You know, you might've already realised that the cross product is a Lie bracket of sorts -- you know, given its antisymmetry and the whole $a^\mu b^\nu - a^\nu b^\mu$ representation of the wedge product and all that. It's a short exercise to verify that the Lie algebra $\mathfrak{so}(3)$ of $SO(3)$ is the algebra of skew-symmetric matrices, and with the Lie bracket $XY-YX$ is isomorphic to $\mathbb{R}^3$ with the cross product.

Well, the dot product on $\mathbb{R}^3$ has an interesting connection to $SO(3)$ -- it is precisely the form that is invariant under the action of $SO(3)$. Well, but that's $SO(3)$ acting on $\mathbb{R}^3$ -- what is that action in the notation of $\mathfrak{so}(3)$? As it turns out (and you can work this out), it is

**precisely the adjoint map**$\mathrm{Ad}_gX:=gXg^{-1}$ which corresponds to this "rotating $X$ by $g$". It's not really that unexpected, if you ask me -- conjugation is always the natural way to transform matrices in linear algebra when vectors are multiplied on the left.

So the "dot product" is an $\mathrm{Ad}$-invariant bilinear form. In fact, adding a symmetricity requirement allows us to just bother with norms (as a symmetric inner product can be determined from the norm, through the cosine rule). Conjugation basically allows you to determine the "

**contours**" of this norm or inner product. The question is: can we determine the bilinear form -- up to scaling -- just from "

**$\mathrm{Ad}$-invariant symmetric bilinear form**" alone?

This is equivalent to asking "

*is the orbit of some non-zero $X$ under conjugation by $G$ equal to $\mathfrak{g}$?*" (so that the norm of that $X$ would suffice to determine all norms -- do you see why?) Well, this is equivalent to asking "

*is $X$ contained in some non-trivial ideal?*" (prove that these are equivalent!), and this is equivalent to asking "

*does $\mathfrak{g}$ have any non-trivial ideals?*" (do you see why?)

A Lie algebra without nontrivial ideals is called a

**simple Lie algebra**. Our demonstration above shows that a simple Lie algebra has a unique $\mathrm{Ad}$-invariant symmetric bilinear form, determined by the value of $\langle X, X\rangle$ for some non-zero $X$.

Even before we actually derive what this form must look like, we can derive one important consequence of automorphism invariance: $\langle X, [X, Y]\rangle = 0$ (prove it!), i.e. the tangent to an automorphism curve is perpendicular to the position vector at every point. The understanding of the group as acting as a "rotation group" on its Lie algebra in the adjoint representation really makes sense!

Someone tell me if they know how one may "derive" the trace-form formula from this characterisation rather than pulling it out of the blue and

Here's an idea for the base length (i.e. to define the scaling): $X$ has length 1 iff the length of $[X,Y]$ equals the length of $Y$ for all $Y$ perpendicular to $X$ -- equivalently: $\forall V\in\mathfrak{g}, |[X,[X,V]]|=|[X,V]|$. We need to check that this condition is well-defined, i.e. that:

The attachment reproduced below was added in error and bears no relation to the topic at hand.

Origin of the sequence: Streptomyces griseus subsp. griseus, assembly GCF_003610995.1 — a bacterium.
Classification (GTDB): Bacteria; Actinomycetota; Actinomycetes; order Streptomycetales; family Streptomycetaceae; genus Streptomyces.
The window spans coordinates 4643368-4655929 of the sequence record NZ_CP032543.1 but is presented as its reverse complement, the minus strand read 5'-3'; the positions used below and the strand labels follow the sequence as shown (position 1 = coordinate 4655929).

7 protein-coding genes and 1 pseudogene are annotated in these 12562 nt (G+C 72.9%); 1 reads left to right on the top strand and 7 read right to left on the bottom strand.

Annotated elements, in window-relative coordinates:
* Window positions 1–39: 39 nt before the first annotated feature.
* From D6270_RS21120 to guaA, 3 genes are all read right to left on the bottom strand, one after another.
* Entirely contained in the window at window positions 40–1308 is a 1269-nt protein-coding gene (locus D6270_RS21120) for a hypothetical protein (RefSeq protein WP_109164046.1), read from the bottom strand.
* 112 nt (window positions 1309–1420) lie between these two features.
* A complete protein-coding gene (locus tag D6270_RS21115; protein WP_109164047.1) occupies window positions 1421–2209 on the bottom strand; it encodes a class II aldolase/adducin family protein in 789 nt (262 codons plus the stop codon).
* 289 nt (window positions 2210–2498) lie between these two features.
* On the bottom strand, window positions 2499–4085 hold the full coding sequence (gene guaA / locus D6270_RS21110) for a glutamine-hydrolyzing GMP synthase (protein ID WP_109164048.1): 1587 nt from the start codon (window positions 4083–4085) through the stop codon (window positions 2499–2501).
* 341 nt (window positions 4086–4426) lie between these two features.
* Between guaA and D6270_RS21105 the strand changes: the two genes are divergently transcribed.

*then*proving it is the unique $\mathrm{Ad}$-invariant symmetric bilinear form. Here's something I started to write:Here's an idea for the base length (i.e. to define the scaling): $X$ has length 1 iff the length of $[X,Y]$ equals the length of $Y$ for all $Y$ perpendicular to $X$ -- equivalently: $\forall V\in\mathfrak{g}, |[X,[X,V]]|=|[X,V]|$. We need to check that this condition is well-defined, i.e. that:

- Given an $X$, $|[X,[X,U]]|=|[X,U]|$ for some $U$ not a multiple of $X$ implies that $|[X,[X,V]]|=|[X,V]|$ for all $V$.
- $X$ satisfying $|[X,[X,V]]|=|[X,V]|$ implies that all conjugates $gXg^{-1}$ of it satisfy it too. This is trivial from considering $V=gV'g^{-1}$ (since the identity is true for all $V$).

One may come up with the idea of defining a form $\langle X, Y\rangle = \mathrm{tr}[X,[Y,\cdot]]$ (example of some weak motivation -- the vector triple product $x\times(x\times v)$ has as eigenvectors the vectors $v$ perpendicular to $x$ and the eigenvalues depend on the length of $x$) and check that this is indeed an $\mathrm{Ad}$-invariant symmetric bilinear form, and is thus unique up to scaling for simple Lie algebras. This form is called the

**Killing form**.

**Factorisation of Lie groups**

We have seen the classification of connected Abelian Lie groups: they are products of circles and lines. We wonder if such a classification is possible for more general Lie groups.

The natural way to "factorise" groups by taking quotients over normal subgroups -- we wonder if this means that all Lie groups can be written as direct products of

**simple Lie groups**(groups that don't have a nontrivial connected normal subgroup -- can you see why "connected" matters?). Well, not really -- the quotients need not be subgroups at all, after all. Instead, the "factorisation" takes the form of what is known as a

**group extension**. A group for which it

*is*a direct product is called a

**reductive Lie group**-- and its Lie algebra is the direct sum of simple Lie algebras, or a

**reductive Lie algebra**.

It is more conventional in the literature to define a simple Lie algebra excluding the one-dimensional/abelian case. In this definition, direct sums of simple Lie algebras are

**semisimple Lie algebras**, and reductive Lie algebras are direct sums of semisimple and abelian Lie algebras.TBC: Cartan's criterion, solvability, nilpotency

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